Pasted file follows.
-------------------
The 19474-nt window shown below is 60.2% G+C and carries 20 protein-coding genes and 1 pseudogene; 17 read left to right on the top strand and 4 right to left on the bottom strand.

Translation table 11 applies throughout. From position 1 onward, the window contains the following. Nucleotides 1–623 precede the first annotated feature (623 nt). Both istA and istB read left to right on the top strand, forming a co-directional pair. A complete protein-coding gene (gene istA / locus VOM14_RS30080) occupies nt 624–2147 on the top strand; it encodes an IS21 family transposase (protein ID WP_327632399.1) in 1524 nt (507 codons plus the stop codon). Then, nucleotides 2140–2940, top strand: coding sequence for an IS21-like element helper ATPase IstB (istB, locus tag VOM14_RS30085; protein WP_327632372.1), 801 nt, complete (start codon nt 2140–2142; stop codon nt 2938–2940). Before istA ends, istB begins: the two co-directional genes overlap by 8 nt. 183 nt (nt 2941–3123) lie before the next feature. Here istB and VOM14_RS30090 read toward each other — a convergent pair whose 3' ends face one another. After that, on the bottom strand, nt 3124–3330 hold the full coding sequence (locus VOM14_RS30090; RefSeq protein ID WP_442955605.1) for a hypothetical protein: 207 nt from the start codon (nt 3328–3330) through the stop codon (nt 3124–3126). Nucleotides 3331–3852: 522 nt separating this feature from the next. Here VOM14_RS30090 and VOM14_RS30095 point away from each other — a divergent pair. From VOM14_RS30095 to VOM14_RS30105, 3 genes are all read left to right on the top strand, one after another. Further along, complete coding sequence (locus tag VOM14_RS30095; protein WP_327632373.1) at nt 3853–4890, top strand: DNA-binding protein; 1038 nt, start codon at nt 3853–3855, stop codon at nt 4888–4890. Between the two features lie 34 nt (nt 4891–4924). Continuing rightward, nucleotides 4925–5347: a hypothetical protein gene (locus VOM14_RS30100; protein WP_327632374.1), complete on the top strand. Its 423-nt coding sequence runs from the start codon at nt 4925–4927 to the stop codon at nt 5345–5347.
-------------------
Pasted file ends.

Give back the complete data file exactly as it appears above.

The 19474-nt window shown below is 60.2% G+C and carries 20 protein-coding genes and 1 pseudogene; 17 read left to right on the top strand and 4 right to left on the bottom strand.

Translation table 11 applies throughout. From position 1 onward, the window contains the following. Nucleotides 1–623 precede the first annotated feature (623 nt). Both istA and istB read left to right on the top strand, forming a co-directional pair. A complete protein-coding gene (gene istA / locus VOM14_RS30080) occupies nt 624–2147 on the top strand; it encodes an IS21 family transposase (protein ID WP_327632399.1) in 1524 nt (507 codons plus the stop codon). Then, nucleotides 2140–2940, top strand: coding sequence for an IS21-like element helper ATPase IstB (istB, locus tag VOM14_RS30085; protein WP_327632372.1), 801 nt, complete (start codon nt 2140–2142; stop codon nt 2938–2940). Before istA ends, istB begins: the two co-directional genes overlap by 8 nt. 183 nt (nt 2941–3123) lie before the next feature. Here istB and VOM14_RS30090 read toward each other — a convergent pair whose 3' ends face one another. After that, on the bottom strand, nt 3124–3330 hold the full coding sequence (locus VOM14_RS30090; RefSeq protein ID WP_442955605.1) for a hypothetical protein: 207 nt from the start codon (nt 3328–3330) through the stop codon (nt 3124–3126). Nucleotides 3331–3852: 522 nt separating this feature from the next. Here VOM14_RS30090 and VOM14_RS30095 point away from each other — a divergent pair. From VOM14_RS30095 to VOM14_RS30105, 3 genes are all read left to right on the top strand, one after another. Further along, complete coding sequence (locus tag VOM14_RS30095; protein WP_327632373.1) at nt 3853–4890, top strand: DNA-binding protein; 1038 nt, start codon at nt 3853–3855, stop codon at nt 4888–4890. Between the two features lie 34 nt (nt 4891–4924). Continuing rightward, nucleotides 4925–5347: a hypothetical protein gene (locus VOM14_RS30100; protein WP_327632374.1), complete on the top strand. Its 423-nt coding sequence runs from the start codon at nt 4925–4927 to the stop codon at nt 5345–5347.